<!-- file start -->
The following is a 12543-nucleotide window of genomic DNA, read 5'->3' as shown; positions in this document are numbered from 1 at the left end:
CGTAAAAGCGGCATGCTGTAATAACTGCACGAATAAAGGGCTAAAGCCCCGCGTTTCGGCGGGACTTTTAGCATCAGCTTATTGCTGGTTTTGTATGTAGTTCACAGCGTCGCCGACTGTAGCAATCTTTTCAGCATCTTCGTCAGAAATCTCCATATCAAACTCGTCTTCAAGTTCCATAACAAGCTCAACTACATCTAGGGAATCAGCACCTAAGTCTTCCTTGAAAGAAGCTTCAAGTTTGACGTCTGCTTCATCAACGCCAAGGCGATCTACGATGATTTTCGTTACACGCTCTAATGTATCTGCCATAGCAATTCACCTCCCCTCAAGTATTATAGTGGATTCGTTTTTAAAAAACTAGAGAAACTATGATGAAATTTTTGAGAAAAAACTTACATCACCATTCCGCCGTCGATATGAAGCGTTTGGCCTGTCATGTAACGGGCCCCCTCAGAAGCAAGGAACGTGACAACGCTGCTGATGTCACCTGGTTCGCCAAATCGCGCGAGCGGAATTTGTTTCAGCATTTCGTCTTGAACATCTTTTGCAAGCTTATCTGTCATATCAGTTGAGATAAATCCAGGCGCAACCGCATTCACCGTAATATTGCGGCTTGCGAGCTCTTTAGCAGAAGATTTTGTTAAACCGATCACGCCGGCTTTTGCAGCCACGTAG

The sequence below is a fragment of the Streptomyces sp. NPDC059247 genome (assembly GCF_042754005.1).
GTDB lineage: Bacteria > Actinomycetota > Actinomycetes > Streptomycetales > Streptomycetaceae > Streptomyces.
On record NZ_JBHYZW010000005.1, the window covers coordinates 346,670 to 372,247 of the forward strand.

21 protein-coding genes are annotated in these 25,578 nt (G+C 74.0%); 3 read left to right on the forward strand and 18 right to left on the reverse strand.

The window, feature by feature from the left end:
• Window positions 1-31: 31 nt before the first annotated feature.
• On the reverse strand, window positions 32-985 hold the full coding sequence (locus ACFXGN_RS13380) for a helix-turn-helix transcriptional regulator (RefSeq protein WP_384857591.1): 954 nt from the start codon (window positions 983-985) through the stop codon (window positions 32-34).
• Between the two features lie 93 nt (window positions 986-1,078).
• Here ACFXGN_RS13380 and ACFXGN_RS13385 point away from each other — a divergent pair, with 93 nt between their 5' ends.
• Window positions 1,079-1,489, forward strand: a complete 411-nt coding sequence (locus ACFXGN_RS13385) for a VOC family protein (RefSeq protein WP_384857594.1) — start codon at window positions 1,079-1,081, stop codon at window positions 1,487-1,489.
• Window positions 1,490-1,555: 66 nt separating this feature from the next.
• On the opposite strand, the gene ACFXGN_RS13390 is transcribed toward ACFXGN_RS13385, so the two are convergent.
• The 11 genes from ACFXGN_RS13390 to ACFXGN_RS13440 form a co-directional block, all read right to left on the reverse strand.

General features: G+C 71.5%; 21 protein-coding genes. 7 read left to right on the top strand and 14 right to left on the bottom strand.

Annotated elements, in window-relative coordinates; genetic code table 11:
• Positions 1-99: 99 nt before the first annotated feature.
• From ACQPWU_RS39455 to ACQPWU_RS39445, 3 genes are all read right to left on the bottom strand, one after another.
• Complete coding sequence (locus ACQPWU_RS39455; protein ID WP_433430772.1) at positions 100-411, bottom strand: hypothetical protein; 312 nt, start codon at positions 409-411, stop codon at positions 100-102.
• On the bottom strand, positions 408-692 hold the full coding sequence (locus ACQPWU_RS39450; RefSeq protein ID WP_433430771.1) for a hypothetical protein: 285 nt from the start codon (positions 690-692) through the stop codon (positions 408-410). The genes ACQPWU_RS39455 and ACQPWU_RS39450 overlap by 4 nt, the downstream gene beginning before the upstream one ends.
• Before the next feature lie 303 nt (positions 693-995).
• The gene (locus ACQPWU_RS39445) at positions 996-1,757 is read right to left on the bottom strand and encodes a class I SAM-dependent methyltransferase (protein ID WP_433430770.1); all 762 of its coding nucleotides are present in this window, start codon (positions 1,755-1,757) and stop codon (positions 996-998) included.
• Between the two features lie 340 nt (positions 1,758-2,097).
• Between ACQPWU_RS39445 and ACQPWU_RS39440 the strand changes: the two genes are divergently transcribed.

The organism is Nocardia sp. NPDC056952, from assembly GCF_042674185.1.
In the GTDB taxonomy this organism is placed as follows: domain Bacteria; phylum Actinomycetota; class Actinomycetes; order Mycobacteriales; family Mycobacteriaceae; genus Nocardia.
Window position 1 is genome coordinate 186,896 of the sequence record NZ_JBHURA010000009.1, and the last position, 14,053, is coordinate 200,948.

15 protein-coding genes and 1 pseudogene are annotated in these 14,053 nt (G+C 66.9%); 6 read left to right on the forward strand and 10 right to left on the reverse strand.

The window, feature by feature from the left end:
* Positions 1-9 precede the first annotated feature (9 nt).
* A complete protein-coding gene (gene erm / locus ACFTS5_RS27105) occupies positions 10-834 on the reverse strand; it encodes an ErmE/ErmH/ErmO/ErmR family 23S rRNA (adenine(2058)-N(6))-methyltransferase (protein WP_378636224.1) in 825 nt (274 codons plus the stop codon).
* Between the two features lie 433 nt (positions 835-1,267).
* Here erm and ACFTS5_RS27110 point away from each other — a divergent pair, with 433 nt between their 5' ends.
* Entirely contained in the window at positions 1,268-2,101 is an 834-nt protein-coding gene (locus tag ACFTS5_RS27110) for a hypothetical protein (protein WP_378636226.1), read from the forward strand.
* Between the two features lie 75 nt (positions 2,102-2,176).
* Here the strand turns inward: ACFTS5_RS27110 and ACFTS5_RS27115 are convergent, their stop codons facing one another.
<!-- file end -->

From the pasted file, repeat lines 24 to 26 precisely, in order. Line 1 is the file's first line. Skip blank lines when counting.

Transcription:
• Between the two features lie 340 nt (positions 1,758-2,097).
• Between ACQPWU_RS39445 and ACQPWU_RS39440 the strand changes: the two genes are divergently transcribed.

The organism is Nocardia sp. NPDC056952, from assembly GCF_042674185.1.